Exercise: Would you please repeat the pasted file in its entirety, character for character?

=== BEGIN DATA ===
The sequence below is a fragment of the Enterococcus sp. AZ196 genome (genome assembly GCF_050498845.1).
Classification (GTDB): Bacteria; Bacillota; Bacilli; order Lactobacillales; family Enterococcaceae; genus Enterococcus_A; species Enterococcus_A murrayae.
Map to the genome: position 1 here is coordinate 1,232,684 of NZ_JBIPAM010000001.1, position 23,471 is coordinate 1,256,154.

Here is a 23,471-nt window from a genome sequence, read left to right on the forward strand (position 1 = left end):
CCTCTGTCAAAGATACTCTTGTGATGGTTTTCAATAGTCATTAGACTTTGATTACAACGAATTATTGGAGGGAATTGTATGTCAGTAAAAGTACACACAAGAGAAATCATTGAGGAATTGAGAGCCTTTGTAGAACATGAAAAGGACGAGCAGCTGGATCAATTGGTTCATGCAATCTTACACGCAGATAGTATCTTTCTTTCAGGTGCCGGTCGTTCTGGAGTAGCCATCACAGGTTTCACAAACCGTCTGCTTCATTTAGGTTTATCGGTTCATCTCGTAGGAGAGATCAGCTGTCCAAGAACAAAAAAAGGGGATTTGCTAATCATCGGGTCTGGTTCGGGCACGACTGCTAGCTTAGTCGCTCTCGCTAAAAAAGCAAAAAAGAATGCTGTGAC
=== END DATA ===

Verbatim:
The sequence below is a fragment of the Enterococcus sp. AZ196 genome (genome assembly GCF_050498845.1).
Classification (GTDB): Bacteria; Bacillota; Bacilli; order Lactobacillales; family Enterococcaceae; genus Enterococcus_A; species Enterococcus_A murrayae.
Map to the genome: position 1 here is coordinate 1,232,684 of NZ_JBIPAM010000001.1, position 23,471 is coordinate 1,256,154.

Here is a 23,471-nt window from a genome sequence, read left to right on the forward strand (position 1 = left end):
CCTCTGTCAAAGATACTCTTGTGATGGTTTTCAATAGTCATTAGACTTTGATTACAACGAATTATTGGAGGGAATTGTATGTCAGTAAAAGTACACACAAGAGAAATCATTGAGGAATTGAGAGCCTTTGTAGAACATGAAAAGGACGAGCAGCTGGATCAATTGGTTCATGCAATCTTACACGCAGATAGTATCTTTCTTTCAGGTGCCGGTCGTTCTGGAGTAGCCATCACAGGTTTCACAAACCGTCTGCTTCATTTAGGTTTATCGGTTCATCTCGTAGGAGAGATCAGCTGTCCAAGAACAAAAAAAGGGGATTTGCTAATCATCGGGTCTGGTTCGGGCACGACTGCTAGCTTAGTCGCTCTCGCTAAAAAAGCAAAAAAGAATGCTGTGAC